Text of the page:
Shoot 'Em Up Game With Pneumatics & Wiimotes

Introduction: Shoot 'Em Up Game With Pneumatics & Wiimotes

About: I'm a hired gun programmer, usually regulated to building data-driven web sites. Come Halloween, I unleash my inner gearhead and build wild, interactive games that include both software and hardware in new an…
Use pop-up pneumatic targets and Wii remotes to create a shoot 'em up game.

Each year, my family creates a completely new and exciting display for Halloween. It has only a few goals: that it be interactive for the kids, that it offer the opportunity to work with new technologies, and that it be fun.

This year, the kids arrived to trick-or-treat only to be drafted as deputies in Grimy Gulch, an old west town. Grimy Gulch has been overrun by a gang of outlaws led by Black Bart, a cowboy of an exceptionally evil nature.

Black Bart and his gang were targets that would pop-up via pneumatic damper motors. The kids would "shoot" at the gang using Wiimotes. Laptops would communicate via network to coordinate which target would pop up and down.

This Instructable will cover these areas:
  • Targets
  • Pneumatic circuit
  • Electric circuit
  • Wiimotes
  • Game
  • Extra targets
  • Extra fun

Step 1: Create the Targets

To create one target, you will need the following supplies, pardner:
  1. Create an H frame base using 2x2s. Dimensions are approximately 1' x 2' (see picture).
  2. Using L brackets, attach a 2x2 that is just long enough to bridge the supporting 2x2s (see picture). Make sure that it hinges freely
  3. Attach the bracket to the 2' section of 2x2, with the linkage end facing towards the hinge side of the frame
  4. Attach the damper motor to the bracket.
  5. Attach the support bracket and linkage to the hinged 2x2 and pneumatic damper
  6. Attach a 1x2.5 (approximately 1.5 feet long) to the hinged 2x2 (see picture)
  7. Cut out a silhouette from the foam core board
  8. Print out a real Wild West outlaw's head and glue it to the silhouette. Here's an example head to use:
  9. Attach the silhouette to the hinged 2x2 using wood screws mounted through trim. The trim helps keep the foam core from tearing off of the screws when the targets pop up and down.
  10. Attach the top of the silhouette using trim and screws to the wood attached in step 6 above.

Step 2: Set Up the Pneumatic Circuits

The pneumatic circuit receives an electronic signal and sends air to the pneumatic motor detailed in step 1. When an 110 volt charge is applied, air will be sent to the pneumatic motors and the targets will pop up. When the voltage is stopped, air will release, and the target will drop.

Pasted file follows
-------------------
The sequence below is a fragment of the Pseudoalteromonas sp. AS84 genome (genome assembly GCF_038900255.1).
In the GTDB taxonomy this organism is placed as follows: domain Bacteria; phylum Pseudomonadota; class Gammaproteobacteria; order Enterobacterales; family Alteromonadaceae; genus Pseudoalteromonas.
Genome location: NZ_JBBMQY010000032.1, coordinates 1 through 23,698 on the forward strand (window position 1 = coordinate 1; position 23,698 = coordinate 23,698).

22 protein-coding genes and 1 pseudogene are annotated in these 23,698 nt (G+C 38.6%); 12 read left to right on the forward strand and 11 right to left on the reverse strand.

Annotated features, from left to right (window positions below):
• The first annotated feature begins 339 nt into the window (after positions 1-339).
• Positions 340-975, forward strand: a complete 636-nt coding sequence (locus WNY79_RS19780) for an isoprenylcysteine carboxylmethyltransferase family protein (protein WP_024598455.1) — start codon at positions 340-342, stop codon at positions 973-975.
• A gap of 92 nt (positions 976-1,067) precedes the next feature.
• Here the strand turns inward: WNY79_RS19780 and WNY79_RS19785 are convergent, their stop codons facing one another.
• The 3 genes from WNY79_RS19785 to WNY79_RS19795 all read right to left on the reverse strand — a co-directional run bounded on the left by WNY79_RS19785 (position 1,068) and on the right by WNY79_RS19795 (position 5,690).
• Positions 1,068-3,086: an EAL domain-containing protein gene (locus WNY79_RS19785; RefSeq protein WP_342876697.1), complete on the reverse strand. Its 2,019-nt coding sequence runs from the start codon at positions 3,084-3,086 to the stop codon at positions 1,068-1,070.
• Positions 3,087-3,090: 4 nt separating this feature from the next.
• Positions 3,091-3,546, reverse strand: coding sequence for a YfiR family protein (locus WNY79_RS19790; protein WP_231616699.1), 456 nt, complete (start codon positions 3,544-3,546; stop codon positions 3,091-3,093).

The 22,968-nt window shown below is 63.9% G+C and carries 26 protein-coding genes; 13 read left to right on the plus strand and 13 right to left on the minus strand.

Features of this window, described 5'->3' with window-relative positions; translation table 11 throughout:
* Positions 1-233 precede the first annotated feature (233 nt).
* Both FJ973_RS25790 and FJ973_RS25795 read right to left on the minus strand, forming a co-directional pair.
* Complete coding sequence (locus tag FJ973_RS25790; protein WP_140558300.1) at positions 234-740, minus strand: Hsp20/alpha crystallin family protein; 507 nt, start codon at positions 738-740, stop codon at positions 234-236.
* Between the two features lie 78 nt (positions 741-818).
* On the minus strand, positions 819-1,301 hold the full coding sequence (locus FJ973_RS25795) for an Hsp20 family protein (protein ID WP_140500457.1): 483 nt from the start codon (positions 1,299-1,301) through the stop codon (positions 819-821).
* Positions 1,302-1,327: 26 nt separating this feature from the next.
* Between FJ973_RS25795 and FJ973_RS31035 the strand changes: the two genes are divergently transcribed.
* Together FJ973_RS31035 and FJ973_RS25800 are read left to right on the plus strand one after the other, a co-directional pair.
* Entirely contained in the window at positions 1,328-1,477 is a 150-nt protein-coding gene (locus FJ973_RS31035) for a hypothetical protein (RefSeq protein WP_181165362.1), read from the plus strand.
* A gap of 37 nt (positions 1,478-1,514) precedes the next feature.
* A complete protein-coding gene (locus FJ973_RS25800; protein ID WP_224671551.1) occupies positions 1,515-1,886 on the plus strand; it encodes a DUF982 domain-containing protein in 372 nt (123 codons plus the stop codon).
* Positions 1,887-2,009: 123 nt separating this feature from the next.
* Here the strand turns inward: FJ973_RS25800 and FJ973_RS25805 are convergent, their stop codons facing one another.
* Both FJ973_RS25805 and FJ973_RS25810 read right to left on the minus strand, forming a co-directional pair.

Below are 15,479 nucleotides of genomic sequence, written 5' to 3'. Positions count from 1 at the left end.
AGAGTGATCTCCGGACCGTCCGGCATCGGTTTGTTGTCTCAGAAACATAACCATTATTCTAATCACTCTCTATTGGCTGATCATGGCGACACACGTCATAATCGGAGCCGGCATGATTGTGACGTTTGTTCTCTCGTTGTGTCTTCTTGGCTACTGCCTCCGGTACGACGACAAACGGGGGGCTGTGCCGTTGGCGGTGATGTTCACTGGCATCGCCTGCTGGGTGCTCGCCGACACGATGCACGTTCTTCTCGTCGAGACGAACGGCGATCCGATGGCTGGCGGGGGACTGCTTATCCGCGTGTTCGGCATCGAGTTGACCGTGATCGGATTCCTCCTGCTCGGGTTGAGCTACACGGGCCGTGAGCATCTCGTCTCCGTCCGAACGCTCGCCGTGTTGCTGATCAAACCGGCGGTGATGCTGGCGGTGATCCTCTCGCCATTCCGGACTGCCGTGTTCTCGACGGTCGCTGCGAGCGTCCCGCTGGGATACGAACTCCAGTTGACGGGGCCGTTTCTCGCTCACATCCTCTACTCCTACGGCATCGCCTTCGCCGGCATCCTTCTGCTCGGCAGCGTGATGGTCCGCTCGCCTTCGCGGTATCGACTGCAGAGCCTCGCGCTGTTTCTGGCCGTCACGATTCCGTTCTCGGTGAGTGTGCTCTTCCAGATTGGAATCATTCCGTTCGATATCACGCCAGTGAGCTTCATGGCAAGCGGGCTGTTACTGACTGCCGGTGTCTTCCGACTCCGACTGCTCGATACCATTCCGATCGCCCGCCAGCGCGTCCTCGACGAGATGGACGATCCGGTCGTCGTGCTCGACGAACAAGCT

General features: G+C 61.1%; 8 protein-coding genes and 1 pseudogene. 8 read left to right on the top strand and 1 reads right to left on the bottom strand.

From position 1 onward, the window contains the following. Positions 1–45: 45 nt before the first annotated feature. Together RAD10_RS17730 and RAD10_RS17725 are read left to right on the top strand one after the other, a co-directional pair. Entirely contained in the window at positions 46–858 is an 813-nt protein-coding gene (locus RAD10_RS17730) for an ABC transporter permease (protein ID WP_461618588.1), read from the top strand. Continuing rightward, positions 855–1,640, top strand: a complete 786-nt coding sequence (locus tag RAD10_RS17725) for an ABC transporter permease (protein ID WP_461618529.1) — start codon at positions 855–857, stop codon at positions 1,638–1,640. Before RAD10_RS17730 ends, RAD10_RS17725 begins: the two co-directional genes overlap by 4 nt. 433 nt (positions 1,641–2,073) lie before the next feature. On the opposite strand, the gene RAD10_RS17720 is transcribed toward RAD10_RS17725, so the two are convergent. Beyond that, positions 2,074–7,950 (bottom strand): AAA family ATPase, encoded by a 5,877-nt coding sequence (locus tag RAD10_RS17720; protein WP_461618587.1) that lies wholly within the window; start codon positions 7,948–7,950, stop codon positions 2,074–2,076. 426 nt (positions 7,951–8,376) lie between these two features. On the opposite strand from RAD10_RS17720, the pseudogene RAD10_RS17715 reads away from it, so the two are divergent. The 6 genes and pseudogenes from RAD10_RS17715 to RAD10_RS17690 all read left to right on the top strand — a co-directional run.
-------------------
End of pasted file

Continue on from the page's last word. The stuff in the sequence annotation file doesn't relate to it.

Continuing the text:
To set up one pneumatic circuit, you will need the following: Steps:
  1. Hook up the air fitting to the compressor
  2. Run 1/4" tubing from the air fitting to the NC port of the air value
  3. Run 1/4" tubing from the COM port of the air value to the pneumatic damper motor on the targets
To add additional values (for more targets), you can set up a manifold of hoses and connectors (see picture). We had nine set up (we only used 7).

Step 3: Set Up the Electric Circuits

Next up, you need to route electric to the air values and make them controllable by computer via USB. As in the past, I like to use the rig that I made using a Phidgets 0/0/4 board.

Here's what you need: I followed the instructions on this web site here to create the devices. I'm not going to recreate the instructions that he laid out so well there.

Once in place, to send a command to a pneumatic target, all you have to do is turn on that electrical circuit (in C#, after adding references to the PhidgetsLib, etc):

ifOutput.outputs[0] = true;

To bring the target back down (when shot), merely set it to false;

Step 4: Configure the Wiimotes

To allow the kids to shoot at the targets, you can use Wiimotes. The Wiimotes work as Bluetooth devices that you computer can communicate with. The Wiimotelib SDK can work between your Wiimotes and your computer game that you write. The Wiimotes require an infrared source for reference (typically what the Wii Sensor Bar provides), so you will have to build your own.

To do this, you will need to do the following: Once I wired up the Wiimotes to my C# program, I wrote a program that would allow me to define where in my driveway each target would be. I set it up so that I could go into "Learn Mode", define each target, press the A button on my Wiimote to define the upper-left coordinates of the target and B to define the lower-right. This would allow me to arrange the targets however I wanted and not have to hard code any coordinates in the game itself. Very handy. See the pictures below for a visual.

BTW, I'm not sure if there is a limit to the number of Wiimotes you can connect. Last year for my spy game, I had four. This year I could only attach 3 for some reason.

Step 5: TIP: Configure Your Wiimotes and Targets a Night or Two Before Halloween

The Wii sensor bar is essentially just an array of infrared LEDs. The Wiimotes key off of infrared light to orient itself and send location information to the game computer. The sun has a lot of infrared light in it, so you can't easily configure your Wiimotes during the day.

I set my targets up the night before (without the silhouettes on them) and saved the locations to the database. I then marked the target locations on driveway with sidewalk chalk. I got weird looks from passersby (though they are quite used to this type of sight at my house).

I ended up tweaking the locations slightly on Halloween day, but that wasn't a big deal.

Step 6: Program the Game in C#

A self-employed programmer by trade, I love working on my Halloween displays as they give me a chance to work with technologies to which I don't usually have access in the business world. If only I could paid for this...

Anyway, I wrote the game in C#. It serves several functions:
  • Manages the flow of the game
  • Receives signals from the Wiimotes to determine which kid shot which target